Rocking a tail light day or night is the new normal. I’ve done it for several years now and find myself feeling ultra-vulnerable on the odd instance I ride without one. The Specialized Flux tail light is bright and tailor-made to work on most seatposts — even the aero Venge.
Specialized Flux Expert Tail Light Features:
- Maximum safety — even in bright sunlight
- 110 lumen max output
- 1km visibility in midday
- Dedicated mounts for 27.2, 30.9 and Venge seatposts
- Light sensor increases output by 50% automatically
- Flip-out USB port to charge in under 90 min
- Three operating modes: Steady, 25 Lumens Surge, 5-55 Lumens Flash, 55-110 Lumens
- MSRP: $100
Blinky blink-blink says Flux
If you have yet to hop on the tail light train, there’s something you should know: get one that is truly visible in the day because that’s when it counts. There was a time several years ago when I was riding through the rolling farmlands of South Dakota. When I got to a rare intersection, a farmer stopped alongside and commented on how bright my Bontrager Flare R tail light was. He said he could see me from miles away. If I wasn’t sold on daytime running lights prior, that sealed the deal.
Specialized is not being left behind the light revolution with the metal-cased Flux Expert. Boasting a bright 110 lumens, Specialized states that it’s visible up to 1km away in bright sunlight. That kind of visibility is always welcomed and is accomplished using a unique reflector system.
How does the reflector system work, you ask? Well, have a look at your car’s headlights. If it’s a few years old, chances are it uses a halogen reflector beam design. While the Flux doesn’t use halogen bulbs, it uses a single LED bulb for longer battery life in an ultra-compact design.
The metal casing looks sleek and has a premium feel. Instead of mounting straps, the Flux uses dedicated mounts for 27.2, 30.9 and Venge-specific seatposts. While these mounts will work with many bikes on the market, I couldn’t test it on my BMC Roadmachine 01 because it uses a D-shaped seatpost and had to work out a shim of electrical tape aboard the new Cannondale Synapse (which uses a 25.4mm seatpost). It did work straight-up with the Ridley Fenix SLX Disc, so one of three worked out-of-the-box.
Again, if you ride a Specialized Tarmac, Venge, or Roubaix, you’ll be able to use one of the included mounts straight from the box. And, to be honest, a few wraps of electrical tape was all it took to get it to fit on the Synapse.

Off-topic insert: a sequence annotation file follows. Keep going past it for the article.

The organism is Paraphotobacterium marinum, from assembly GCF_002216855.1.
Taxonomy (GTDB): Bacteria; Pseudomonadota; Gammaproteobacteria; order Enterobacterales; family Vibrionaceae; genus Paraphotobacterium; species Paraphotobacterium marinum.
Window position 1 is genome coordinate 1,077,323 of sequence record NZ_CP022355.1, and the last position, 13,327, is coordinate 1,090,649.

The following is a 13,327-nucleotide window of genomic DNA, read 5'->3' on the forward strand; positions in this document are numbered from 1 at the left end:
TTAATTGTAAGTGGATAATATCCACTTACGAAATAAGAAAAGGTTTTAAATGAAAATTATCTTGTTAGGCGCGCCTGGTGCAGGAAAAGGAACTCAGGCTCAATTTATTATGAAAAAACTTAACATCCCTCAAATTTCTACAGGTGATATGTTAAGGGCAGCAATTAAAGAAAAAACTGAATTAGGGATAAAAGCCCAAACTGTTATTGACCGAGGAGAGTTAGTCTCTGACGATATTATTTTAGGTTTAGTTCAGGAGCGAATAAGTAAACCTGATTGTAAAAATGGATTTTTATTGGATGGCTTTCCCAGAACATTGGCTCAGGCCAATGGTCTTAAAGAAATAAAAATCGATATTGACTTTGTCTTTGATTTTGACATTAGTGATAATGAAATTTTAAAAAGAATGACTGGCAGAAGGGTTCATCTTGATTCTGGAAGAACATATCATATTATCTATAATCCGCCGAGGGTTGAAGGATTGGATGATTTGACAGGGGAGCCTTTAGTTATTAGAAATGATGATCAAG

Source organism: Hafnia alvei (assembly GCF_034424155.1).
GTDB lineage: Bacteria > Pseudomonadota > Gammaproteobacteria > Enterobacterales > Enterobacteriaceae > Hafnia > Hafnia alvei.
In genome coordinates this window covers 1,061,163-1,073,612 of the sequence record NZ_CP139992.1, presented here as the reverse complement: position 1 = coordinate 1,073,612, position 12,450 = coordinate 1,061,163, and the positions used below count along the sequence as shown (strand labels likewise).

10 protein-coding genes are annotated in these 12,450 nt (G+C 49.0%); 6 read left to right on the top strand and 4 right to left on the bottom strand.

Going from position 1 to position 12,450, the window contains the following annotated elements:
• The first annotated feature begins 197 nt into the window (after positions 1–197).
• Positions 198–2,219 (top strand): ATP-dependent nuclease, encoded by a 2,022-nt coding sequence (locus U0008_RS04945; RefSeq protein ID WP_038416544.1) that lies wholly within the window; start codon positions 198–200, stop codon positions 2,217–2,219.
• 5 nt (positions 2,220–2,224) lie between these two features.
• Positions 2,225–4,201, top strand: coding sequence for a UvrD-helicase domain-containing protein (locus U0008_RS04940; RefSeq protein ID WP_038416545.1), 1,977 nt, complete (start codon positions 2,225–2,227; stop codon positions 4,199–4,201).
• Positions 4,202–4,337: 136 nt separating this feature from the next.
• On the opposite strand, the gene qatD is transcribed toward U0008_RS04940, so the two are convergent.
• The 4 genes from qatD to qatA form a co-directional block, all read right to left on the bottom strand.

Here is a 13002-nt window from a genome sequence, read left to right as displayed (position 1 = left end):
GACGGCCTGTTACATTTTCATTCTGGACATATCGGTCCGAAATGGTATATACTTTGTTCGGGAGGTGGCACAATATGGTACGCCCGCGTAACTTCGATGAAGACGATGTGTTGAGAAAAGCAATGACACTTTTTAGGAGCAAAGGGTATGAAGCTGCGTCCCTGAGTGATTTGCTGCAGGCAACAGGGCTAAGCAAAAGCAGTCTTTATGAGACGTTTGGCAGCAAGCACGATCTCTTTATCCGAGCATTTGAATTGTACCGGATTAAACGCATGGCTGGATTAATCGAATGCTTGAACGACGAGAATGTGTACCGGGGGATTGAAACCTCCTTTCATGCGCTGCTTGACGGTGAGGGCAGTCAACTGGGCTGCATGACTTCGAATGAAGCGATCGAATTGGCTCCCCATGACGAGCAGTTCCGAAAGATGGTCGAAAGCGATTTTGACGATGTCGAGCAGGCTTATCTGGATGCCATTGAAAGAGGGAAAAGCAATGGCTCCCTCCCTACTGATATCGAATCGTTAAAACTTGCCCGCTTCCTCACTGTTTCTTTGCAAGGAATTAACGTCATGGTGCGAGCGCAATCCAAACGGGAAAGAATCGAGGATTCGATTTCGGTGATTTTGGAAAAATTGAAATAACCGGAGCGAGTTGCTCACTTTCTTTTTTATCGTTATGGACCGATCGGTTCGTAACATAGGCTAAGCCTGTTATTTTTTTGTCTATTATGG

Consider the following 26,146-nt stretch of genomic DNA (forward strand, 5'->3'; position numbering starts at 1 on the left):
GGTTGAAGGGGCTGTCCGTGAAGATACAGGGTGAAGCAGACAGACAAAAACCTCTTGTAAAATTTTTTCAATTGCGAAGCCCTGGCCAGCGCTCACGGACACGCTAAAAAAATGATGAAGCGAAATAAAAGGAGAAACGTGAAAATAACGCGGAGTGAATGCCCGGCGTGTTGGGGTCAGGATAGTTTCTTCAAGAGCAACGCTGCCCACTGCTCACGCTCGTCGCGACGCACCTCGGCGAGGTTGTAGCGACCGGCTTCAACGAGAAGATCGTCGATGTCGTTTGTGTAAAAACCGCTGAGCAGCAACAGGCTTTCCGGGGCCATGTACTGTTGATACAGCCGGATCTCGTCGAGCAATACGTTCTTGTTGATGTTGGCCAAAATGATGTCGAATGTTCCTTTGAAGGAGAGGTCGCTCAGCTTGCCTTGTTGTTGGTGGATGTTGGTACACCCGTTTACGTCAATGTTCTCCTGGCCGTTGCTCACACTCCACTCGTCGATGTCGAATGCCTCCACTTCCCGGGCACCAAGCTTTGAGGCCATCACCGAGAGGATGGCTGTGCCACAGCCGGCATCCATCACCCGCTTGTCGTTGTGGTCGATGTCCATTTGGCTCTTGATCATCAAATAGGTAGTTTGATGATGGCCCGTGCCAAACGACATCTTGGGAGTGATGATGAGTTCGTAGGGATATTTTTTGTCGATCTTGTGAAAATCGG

Popping the unit out from the mount and charging it is simple, and you don’t even need a separate USB cable. The Flux plugs into any of the hundreds of AC charging blocks you have lying around. The flip-out USB tab does require a butter knife or something similar to flip outwards — good for preventing mid-ride extension, but bad for fingernails.
How about brightness?
Side-by-side with the Bontrager Flare R, the brightness looks about the same, but the blinking pattern is not quite as obnoxious, to be honest (obnoxious is a good thing in this case). The focused beam of the Flux doesn’t have as wide of a viewing angle, but it is very bright and visible. Have a look at the two compared side-by-side below. The brightness of the Flux pretty much dominates — so much that you can’t really make out the Flare R’s blinking until I move the camera angle.
There are four modes: Solid, 25 lumen surge, 5-55 lumens flash and 55-110 lumens (daytime flash). The brightest mode gets selected automagically in bright sunlight.
- Solid-feeling metal casing
- Integrated USB makes or easy charging
- Ultra-bright for daytime use
- Rapid 90min to recharge
- Secure mounting system
- Fixed mounts limit usage
- Upward-mounted design can interfere with saddle bags
- Blinking pattern could be more random and attention-getting
The Bottom Line: Specialized Flux Expert
Bright and sleek, the Flux Expert tail light looks the part of a premium light and has several unique features as well. It is on the expensive side, but if you’ve got a Venge, this is your best option.
Buy Now: Visit Specialized.com